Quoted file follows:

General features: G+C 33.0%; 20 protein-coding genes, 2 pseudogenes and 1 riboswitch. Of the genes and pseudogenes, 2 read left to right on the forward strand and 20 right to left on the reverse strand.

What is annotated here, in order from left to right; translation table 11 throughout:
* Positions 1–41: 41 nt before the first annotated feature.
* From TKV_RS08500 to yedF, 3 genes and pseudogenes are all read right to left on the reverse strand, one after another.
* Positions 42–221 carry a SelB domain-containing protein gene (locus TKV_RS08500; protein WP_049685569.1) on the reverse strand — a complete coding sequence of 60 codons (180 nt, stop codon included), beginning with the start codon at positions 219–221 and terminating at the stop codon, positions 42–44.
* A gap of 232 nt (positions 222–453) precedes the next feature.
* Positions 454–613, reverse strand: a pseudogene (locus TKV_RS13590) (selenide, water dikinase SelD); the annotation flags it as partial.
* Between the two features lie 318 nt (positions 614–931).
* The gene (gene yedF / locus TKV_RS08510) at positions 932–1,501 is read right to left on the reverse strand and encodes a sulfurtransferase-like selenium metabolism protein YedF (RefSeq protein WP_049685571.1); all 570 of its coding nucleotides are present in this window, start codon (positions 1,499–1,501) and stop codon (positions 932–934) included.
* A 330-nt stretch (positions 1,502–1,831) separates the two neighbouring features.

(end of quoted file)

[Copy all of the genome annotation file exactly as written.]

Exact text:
General features: G+C 33.0%; 20 protein-coding genes, 2 pseudogenes and 1 riboswitch. Of the genes and pseudogenes, 2 read left to right on the forward strand and 20 right to left on the reverse strand.

What is annotated here, in order from left to right; translation table 11 throughout:
* Positions 1–41: 41 nt before the first annotated feature.
* From TKV_RS08500 to yedF, 3 genes and pseudogenes are all read right to left on the reverse strand, one after another.
* Positions 42–221 carry a SelB domain-containing protein gene (locus TKV_RS08500; protein WP_049685569.1) on the reverse strand — a complete coding sequence of 60 codons (180 nt, stop codon included), beginning with the start codon at positions 219–221 and terminating at the stop codon, positions 42–44.
* A gap of 232 nt (positions 222–453) precedes the next feature.
* Positions 454–613, reverse strand: a pseudogene (locus TKV_RS13590) (selenide, water dikinase SelD); the annotation flags it as partial.
* Between the two features lie 318 nt (positions 614–931).
* The gene (gene yedF / locus TKV_RS08510) at positions 932–1,501 is read right to left on the reverse strand and encodes a sulfurtransferase-like selenium metabolism protein YedF (RefSeq protein WP_049685571.1); all 570 of its coding nucleotides are present in this window, start codon (positions 1,499–1,501) and stop codon (positions 932–934) included.
* A 330-nt stretch (positions 1,502–1,831) separates the two neighbouring features.